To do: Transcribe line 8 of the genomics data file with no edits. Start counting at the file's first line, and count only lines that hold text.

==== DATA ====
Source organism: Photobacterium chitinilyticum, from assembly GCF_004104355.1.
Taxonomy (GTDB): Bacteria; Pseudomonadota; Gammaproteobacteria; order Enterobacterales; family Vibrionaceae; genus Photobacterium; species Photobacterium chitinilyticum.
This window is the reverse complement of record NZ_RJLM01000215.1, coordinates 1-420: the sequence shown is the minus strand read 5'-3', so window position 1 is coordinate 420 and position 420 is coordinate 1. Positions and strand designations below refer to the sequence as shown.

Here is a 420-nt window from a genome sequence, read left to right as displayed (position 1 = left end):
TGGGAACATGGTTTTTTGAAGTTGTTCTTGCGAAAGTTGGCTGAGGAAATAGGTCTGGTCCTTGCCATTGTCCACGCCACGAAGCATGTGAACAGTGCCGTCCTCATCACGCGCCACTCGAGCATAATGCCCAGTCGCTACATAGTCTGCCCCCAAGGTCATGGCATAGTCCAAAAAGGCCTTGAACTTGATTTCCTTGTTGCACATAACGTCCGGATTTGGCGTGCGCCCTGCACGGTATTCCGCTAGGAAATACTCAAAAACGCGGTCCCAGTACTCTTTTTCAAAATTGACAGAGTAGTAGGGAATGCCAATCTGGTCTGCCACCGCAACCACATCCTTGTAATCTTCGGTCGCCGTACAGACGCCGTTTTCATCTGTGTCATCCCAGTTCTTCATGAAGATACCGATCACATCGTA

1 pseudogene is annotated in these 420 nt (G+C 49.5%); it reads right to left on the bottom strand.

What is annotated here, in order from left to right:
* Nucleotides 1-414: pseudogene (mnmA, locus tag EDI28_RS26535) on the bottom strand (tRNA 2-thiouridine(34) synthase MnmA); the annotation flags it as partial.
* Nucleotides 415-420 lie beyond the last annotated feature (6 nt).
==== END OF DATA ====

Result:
* Nucleotides 1-414: pseudogene (mnmA, locus tag EDI28_RS26535) on the bottom strand (tRNA 2-thiouridine(34) synthase MnmA); the annotation flags it as partial.